When in 1972 I started to campaign for a vision and concepts I had in mind, this vision and those concepts were still in there infancy. Basically, it was all about Sustainable Development, but in those years the term was not even coined. What people were concerned about was nature, ecology, and the numerous assaults and the degradation from which nature was suffering. Even in circles of engaged ecologists there were no clear cut ideas on where it came from, where it had to go and how it should be done.
There was a general feeling though that this degradation could not go on like that. One of the very first people to have put a milestone was Rachel Carson with her book “Silent Spring” (1962). Carson was a US marine biologist and had seen the dramatic consequences of the then unlimited impact of the chemical industry on the environment in her country. Due to her writings and actions, the insecticide DDT was eventually prohibited in agriculture. There was the Club or Rome which, in 1972, published their first report, “Limits to Growth”, which made quite an impression, as it was the first of its kind to use computer simulations. I felt quite concerned by this report that described the extremely complex interactions between all kinds of human actions and nature, and the consequences that would have. But it did so in a cold, mathematical way; my generation missed the warm, human touch of Carson’s approach.
In 1983 an English scientist, James Lovelock, coined the concept of “Gaia”: planet Earth is not a dead rock, but a living organism. His approach included the early ideas of biodiversity, self-regulation and stability within living nature, and therefore also the impacts that CO2 emissions would have. He was able to demonstrate that the bigger the living diversity, variety and interactions on it, the more stable the planet would be.
As the cherry on the cake there was the report of the so-called Brundtland Commission, in 1987, called “Our Common Future”. It was this last report that coined the term Sustainable Development: Development that fulfils the needs of actual generations without compromising the possibility for future generations to fulfil their own needs. A 317 page report condensed in one sentence!
This report was widely published, but not really read, and even less put to practice; and still today, 27 years later, you will find very few people who would be able to give a clear account on it. Many conventional social actors, companies, marketing people and the likes took it and bent it to their advantage, without real concern.
In the seventies, a direct consequence of all this was to campaign for the substitution of fossil raw materials (coal, mineral oil, uranium) who were on the landslide to depletion, by substances from living nature, which are theoretically unlimited. As with most fellow campaigners this was mainly based on gut feeling; the underlying ideas, concepts and arguments developed themselves only in a slow way. I created detergents, cosmetics, polishes, paints, colourants and the likes and produced them on a small scale. People liked them as they brought back textures, scents and experiences which they had lost since their childhood, or – for the younger people – even never known at all.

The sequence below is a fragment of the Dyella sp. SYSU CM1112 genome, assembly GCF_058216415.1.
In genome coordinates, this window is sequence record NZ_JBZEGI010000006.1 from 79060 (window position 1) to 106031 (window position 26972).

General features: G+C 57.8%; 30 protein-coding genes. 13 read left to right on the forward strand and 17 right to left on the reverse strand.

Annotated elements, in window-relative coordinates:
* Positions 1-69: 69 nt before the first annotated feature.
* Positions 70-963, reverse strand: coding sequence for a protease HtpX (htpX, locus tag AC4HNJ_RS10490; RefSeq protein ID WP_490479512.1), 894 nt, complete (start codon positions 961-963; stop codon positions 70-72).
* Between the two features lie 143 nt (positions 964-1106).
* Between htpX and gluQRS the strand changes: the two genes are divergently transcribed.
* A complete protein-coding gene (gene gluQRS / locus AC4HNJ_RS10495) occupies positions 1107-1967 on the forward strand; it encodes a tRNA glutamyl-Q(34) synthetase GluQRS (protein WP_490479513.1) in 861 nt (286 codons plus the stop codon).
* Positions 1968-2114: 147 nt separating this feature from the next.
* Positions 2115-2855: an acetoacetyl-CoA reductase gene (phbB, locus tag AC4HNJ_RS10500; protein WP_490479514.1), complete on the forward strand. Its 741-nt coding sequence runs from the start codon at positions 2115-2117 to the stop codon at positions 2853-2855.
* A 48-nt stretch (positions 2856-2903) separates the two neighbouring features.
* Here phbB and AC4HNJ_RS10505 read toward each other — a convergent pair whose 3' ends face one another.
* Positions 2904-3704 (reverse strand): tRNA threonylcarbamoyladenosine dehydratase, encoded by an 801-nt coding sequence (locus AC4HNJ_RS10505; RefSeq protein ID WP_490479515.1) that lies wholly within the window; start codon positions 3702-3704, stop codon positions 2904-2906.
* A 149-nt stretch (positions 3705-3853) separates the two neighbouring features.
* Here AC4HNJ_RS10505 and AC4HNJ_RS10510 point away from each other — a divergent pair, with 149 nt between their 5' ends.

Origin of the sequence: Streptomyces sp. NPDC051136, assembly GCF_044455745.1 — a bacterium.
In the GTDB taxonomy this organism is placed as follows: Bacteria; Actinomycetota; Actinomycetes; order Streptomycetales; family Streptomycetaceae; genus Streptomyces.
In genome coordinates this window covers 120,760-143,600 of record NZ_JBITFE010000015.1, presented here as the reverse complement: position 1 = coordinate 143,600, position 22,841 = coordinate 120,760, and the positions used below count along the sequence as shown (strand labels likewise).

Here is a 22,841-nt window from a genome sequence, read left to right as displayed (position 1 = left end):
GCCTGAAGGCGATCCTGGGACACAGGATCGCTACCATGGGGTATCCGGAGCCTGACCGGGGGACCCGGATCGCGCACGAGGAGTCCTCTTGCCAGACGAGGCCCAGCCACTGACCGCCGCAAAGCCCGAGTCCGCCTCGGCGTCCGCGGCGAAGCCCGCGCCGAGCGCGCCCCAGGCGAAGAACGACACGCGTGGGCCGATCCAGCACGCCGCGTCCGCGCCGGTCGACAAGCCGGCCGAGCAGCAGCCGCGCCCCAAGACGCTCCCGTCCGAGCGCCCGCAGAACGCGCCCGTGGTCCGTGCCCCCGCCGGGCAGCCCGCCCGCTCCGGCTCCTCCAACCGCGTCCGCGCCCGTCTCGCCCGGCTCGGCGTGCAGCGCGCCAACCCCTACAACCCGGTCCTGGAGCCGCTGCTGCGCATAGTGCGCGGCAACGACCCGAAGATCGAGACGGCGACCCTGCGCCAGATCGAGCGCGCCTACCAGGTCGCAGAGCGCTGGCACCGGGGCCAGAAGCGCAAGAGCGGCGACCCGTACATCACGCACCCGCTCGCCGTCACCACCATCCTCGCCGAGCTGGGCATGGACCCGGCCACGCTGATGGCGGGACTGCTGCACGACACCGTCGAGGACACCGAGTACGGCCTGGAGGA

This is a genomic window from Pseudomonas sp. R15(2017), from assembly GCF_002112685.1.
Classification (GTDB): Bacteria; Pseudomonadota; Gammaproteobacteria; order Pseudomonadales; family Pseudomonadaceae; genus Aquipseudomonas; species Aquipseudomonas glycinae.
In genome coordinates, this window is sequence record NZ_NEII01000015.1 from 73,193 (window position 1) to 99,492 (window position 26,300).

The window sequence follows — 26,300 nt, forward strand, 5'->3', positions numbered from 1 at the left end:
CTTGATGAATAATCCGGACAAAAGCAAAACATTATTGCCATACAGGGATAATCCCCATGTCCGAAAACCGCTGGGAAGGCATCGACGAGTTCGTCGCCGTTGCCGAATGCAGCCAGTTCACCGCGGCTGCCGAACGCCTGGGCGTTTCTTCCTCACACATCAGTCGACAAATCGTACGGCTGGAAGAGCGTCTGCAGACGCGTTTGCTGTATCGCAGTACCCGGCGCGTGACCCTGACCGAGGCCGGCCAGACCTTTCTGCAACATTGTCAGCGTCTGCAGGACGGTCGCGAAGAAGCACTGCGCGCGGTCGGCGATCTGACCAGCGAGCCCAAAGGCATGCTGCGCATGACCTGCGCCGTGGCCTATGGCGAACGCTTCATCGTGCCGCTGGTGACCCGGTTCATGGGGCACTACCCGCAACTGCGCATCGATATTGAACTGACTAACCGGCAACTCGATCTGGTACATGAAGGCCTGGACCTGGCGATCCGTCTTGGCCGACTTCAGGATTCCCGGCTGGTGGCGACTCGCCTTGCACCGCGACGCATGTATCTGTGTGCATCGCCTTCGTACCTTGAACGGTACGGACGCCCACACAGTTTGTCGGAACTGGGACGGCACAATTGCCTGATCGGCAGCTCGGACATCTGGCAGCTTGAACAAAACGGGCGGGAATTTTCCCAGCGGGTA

At the same time there was not yet a real economical and commercial carrier to sustain such an activity. The numbers of interested people were far too small. Many ingredients we would have needed didn’t yet exist, were not available or far too expensive. Retailers were not interested.
Nonetheless we went on. There were some circles throughout Europe – mainly in the north – who started to build the much needed ideas and insights to structure the concepts. Between 1980 and 1990 a whole series of initiatives, in a large variety, came to life. Some were study circles, some were companies, others created the first ecological fairs, gave courses, published books or started magazines. Many of them still exist today and a heart-warming development of the last decade is to see that many amongst them started to cooperate, sharing knowledge and expertise over the country and cultural borders. When pollution is not respecting country borders, why should sustainable development?
By and by small and bigger conventional companies, producers as well as retailers, started to be aware that this development was not only seriously backed and accepted by the general public, but that it was also able to give answers to a lot of uncertainties and to create future proof trajects.